Just about this time last year I found myself packed into the Carnegie Center to celebrate the inductees into the Kentucky Writer’s Hall of Fame. The main reason I was there was the fact that Hunter S. Thompson was being inducted. Damn, I was excited about that. Hunter was the reason I got into writing in the first place. I hold in him very high regard as an author and Kentuckian so I was zoned in that night. Hunter was all that I was thinking about. Which was justifiable, I was there to write an article about the event for a website called GonzoToday.com and Hunter was of course going to be my main topic. It was a tremendous experience and exciting opportunity for me at the time. Here I was, witnessing my literary idol being ushered into the literary history books of the home state I share with him. But the main inductee of the night was not who I was there to write a story about.
Mr. Wendell Berry was being inducted into the Kentucky Writer’s Hall of Fame as well. The only living author to do so. He was there mingling amongst the crowd and was even going to speak at the end of the night. But like I said, I was zoned in to one person being honored. I had Thompson tunnel vision. Hell, I even saw Wendell upstairs as he walked out of the latrine and didn’t even bother to go introduce myself or shake his hand before he went back to the maddening crowd below. Looking back, that is a huge regret of mine. There I was, within spittin’ distance of who could quite possibly be Kentucky’s greatest treasure. I had the chance to speak to the man one on one and I didn’t. Which really makes me feel like a horse’s ass the more I think about it. I won’t dwell on things that I should have done in the past. If I get started on that I’m liable to go on and on longer than either of us would wish to participate. We live and we learn, right? Time to move on.
I saw an article yesterday claiming that Wendell will be receiving the Ivan Sandrof Lifetime Achievement Award as picked by the National Book Critics Circle. The award is given annually to a person or institution who has, over time, made significant contributions to book culture. Wendell joins other writers like Joyce Carol Oates and Toni Morrison in winning the award. We as Kentuckians, hell better yet, we as Americans should really appreciate what we’ve got in Wendell Berry. His poetry, his stories (fiction and non-fiction), his essays, novels are all special. There’s a pretty good chance that in the 81 years he’s been alive, he’s written something that applies to or hits close to home with all of us in some way. Wendell Berry’s words will resonate through the minds, both young and old, in this world forever. His stories will always tell a story and the meaning and feeling behind the essays he so passionately writes will always remain.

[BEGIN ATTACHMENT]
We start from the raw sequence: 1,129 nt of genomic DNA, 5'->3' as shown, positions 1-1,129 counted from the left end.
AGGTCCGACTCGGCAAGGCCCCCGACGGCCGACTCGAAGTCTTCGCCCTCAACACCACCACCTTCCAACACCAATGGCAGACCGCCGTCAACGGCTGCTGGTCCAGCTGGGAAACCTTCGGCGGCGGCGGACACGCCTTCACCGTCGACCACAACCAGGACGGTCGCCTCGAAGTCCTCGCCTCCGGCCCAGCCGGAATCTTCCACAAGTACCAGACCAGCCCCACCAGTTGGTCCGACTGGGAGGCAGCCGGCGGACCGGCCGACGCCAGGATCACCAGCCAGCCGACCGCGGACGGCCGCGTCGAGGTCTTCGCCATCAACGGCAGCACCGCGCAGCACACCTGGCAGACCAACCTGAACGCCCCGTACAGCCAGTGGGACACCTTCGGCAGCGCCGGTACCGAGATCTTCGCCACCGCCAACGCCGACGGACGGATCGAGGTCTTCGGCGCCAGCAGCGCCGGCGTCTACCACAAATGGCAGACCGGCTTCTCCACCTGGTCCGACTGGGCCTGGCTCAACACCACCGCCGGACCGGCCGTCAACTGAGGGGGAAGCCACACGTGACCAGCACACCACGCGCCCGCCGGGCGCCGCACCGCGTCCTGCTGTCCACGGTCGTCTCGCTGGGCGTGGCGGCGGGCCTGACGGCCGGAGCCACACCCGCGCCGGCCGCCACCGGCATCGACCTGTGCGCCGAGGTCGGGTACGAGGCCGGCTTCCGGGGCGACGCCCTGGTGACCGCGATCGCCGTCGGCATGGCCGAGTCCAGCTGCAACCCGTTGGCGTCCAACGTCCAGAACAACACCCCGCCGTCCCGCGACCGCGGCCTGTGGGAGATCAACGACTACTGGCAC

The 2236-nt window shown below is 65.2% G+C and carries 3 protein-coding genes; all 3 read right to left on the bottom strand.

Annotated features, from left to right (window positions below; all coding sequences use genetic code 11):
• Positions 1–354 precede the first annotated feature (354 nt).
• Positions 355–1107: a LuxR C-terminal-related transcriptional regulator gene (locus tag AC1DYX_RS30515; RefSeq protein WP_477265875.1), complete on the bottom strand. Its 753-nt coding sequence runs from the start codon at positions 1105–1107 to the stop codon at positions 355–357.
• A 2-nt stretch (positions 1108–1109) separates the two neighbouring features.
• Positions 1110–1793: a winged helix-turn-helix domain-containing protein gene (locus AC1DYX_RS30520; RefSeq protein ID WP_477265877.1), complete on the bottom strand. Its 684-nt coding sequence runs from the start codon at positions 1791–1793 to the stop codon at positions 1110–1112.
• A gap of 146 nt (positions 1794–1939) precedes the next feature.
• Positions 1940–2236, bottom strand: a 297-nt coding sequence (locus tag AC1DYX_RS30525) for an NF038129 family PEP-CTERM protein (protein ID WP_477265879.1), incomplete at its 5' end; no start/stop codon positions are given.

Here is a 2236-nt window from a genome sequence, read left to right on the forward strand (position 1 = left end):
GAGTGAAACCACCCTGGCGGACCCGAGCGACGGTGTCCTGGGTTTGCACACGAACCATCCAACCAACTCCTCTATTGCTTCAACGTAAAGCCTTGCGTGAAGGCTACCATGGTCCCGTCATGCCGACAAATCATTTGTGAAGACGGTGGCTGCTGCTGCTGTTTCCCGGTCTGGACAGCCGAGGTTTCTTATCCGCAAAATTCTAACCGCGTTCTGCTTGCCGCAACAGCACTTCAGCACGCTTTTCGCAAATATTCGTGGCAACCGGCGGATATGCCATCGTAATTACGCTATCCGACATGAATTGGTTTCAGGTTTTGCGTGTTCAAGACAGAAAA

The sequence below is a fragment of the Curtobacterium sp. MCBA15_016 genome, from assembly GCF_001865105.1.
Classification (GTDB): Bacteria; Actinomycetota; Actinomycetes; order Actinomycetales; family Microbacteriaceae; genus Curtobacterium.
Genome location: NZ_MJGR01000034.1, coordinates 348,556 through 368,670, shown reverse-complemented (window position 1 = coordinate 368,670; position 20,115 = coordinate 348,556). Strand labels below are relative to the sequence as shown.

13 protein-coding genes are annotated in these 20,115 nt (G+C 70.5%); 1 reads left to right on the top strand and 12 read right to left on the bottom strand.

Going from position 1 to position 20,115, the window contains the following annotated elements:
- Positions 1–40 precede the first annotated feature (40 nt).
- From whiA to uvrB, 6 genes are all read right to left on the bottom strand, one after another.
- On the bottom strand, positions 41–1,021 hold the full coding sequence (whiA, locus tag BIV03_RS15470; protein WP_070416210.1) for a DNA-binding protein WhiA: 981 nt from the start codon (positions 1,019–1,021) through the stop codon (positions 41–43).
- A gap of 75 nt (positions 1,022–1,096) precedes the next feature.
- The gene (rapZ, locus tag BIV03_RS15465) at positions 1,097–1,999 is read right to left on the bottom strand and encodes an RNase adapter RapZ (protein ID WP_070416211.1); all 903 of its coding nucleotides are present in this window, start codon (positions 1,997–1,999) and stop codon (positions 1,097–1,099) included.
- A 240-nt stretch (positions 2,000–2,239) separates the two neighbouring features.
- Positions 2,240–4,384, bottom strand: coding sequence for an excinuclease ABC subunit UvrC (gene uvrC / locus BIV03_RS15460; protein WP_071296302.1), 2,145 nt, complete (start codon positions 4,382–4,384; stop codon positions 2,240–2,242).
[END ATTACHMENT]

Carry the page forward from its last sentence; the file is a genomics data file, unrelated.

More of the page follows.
The lifetime achievement ceremony will be taking place in New York. So, I will not be attending. But if I could, I would do things a bit differently than last time. If I were to somehow get the chance to grab just a moment of his time, whether he was leaving the john again and I had a moment or two to speak to him one on one or if it were just a second or two while I shook his hand as just another face in a crowd of outstretched arms, I think I would tell him, “Thank you.” If I had the time to say more I might but I feel like “thank you” means more than enough without saying too much.
I’m glad to see Wendell Berry getting the credit and recognition he deserves from not only his home state but on a national scene as well. He’s been an inspiration and thought provoker for me and many others and will continue to do so as long as words are read. Just do yourself a favor, if you ever get the chance to meet him, don’t do like I did. Because even though I said I’m not going to dwell on such things anymore, I am.
Cody S. Decker
(photo credit: here)